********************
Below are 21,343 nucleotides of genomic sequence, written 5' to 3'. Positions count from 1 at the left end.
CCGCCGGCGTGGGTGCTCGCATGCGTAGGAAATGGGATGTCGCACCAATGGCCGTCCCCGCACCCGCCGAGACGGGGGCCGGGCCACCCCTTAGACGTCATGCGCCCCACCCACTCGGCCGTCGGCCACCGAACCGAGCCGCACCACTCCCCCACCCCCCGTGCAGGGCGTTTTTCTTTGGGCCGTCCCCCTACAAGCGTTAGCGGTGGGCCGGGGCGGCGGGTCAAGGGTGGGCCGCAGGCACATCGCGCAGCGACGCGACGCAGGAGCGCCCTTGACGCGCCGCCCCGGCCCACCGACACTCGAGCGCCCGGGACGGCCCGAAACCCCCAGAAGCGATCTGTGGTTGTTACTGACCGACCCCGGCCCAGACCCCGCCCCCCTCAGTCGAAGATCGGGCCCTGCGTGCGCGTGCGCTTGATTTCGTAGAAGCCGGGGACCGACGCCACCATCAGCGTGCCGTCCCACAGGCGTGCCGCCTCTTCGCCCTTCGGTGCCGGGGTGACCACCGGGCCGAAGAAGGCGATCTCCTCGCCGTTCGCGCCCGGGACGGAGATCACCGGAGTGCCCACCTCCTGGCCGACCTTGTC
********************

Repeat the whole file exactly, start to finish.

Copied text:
Below are 21,343 nucleotides of genomic sequence, written 5' to 3'. Positions count from 1 at the left end.
CCGCCGGCGTGGGTGCTCGCATGCGTAGGAAATGGGATGTCGCACCAATGGCCGTCCCCGCACCCGCCGAGACGGGGGCCGGGCCACCCCTTAGACGTCATGCGCCCCACCCACTCGGCCGTCGGCCACCGAACCGAGCCGCACCACTCCCCCACCCCCCGTGCAGGGCGTTTTTCTTTGGGCCGTCCCCCTACAAGCGTTAGCGGTGGGCCGGGGCGGCGGGTCAAGGGTGGGCCGCAGGCACATCGCGCAGCGACGCGACGCAGGAGCGCCCTTGACGCGCCGCCCCGGCCCACCGACACTCGAGCGCCCGGGACGGCCCGAAACCCCCAGAAGCGATCTGTGGTTGTTACTGACCGACCCCGGCCCAGACCCCGCCCCCCTCAGTCGAAGATCGGGCCCTGCGTGCGCGTGCGCTTGATTTCGTAGAAGCCGGGGACCGACGCCACCATCAGCGTGCCGTCCCACAGGCGTGCCGCCTCTTCGCCCTTCGGTGCCGGGGTGACCACCGGGCCGAAGAAGGCGATCTCCTCGCCGTTCGCGCCCGGGACGGAGATCACCGGAGTGCCCACCTCCTGGCCGACCTTGTC